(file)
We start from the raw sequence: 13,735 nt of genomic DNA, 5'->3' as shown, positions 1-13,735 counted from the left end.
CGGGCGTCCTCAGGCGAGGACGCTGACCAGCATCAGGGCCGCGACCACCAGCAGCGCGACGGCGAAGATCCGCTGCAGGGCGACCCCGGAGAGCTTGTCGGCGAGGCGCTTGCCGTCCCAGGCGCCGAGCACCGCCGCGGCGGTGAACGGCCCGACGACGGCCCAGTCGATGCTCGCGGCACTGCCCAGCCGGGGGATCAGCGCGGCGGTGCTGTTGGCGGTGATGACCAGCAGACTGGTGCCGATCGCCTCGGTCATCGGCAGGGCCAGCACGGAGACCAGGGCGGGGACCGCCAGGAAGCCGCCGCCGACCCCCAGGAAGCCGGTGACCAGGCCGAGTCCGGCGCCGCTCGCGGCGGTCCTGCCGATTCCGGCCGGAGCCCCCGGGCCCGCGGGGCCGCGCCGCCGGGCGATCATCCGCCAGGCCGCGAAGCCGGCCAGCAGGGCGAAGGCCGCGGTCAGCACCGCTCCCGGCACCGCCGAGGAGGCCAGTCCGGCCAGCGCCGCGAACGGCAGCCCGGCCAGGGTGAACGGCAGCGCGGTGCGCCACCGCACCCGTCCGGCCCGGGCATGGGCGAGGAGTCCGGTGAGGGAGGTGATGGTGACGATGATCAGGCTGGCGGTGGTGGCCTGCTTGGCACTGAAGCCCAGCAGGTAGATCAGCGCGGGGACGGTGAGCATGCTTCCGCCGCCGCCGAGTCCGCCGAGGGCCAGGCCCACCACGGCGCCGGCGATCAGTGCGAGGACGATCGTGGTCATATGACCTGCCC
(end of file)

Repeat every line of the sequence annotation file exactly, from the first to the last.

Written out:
We start from the raw sequence: 13,735 nt of genomic DNA, 5'->3' as shown, positions 1-13,735 counted from the left end.
CGGGCGTCCTCAGGCGAGGACGCTGACCAGCATCAGGGCCGCGACCACCAGCAGCGCGACGGCGAAGATCCGCTGCAGGGCGACCCCGGAGAGCTTGTCGGCGAGGCGCTTGCCGTCCCAGGCGCCGAGCACCGCCGCGGCGGTGAACGGCCCGACGACGGCCCAGTCGATGCTCGCGGCACTGCCCAGCCGGGGGATCAGCGCGGCGGTGCTGTTGGCGGTGATGACCAGCAGACTGGTGCCGATCGCCTCGGTCATCGGCAGGGCCAGCACGGAGACCAGGGCGGGGACCGCCAGGAAGCCGCCGCCGACCCCCAGGAAGCCGGTGACCAGGCCGAGTCCGGCGCCGCTCGCGGCGGTCCTGCCGATTCCGGCCGGAGCCCCCGGGCCCGCGGGGCCGCGCCGCCGGGCGATCATCCGCCAGGCCGCGAAGCCGGCCAGCAGGGCGAAGGCCGCGGTCAGCACCGCTCCCGGCACCGCCGAGGAGGCCAGTCCGGCCAGCGCCGCGAACGGCAGCCCGGCCAGGGTGAACGGCAGCGCGGTGCGCCACCGCACCCGTCCGGCCCGGGCATGGGCGAGGAGTCCGGTGAGGGAGGTGATGGTGACGATGATCAGGCTGGCGGTGGTGGCCTGCTTGGCACTGAAGCCCAGCAGGTAGATCAGCGCGGGGACGGTGAGCATGCTTCCGCCGCCGCCGAGTCCGCCGAGGGCCAGGCCCACCACGGCGCCGGCGATCAGTGCGAGGACGATCGTGGTCATATGACCTGCCC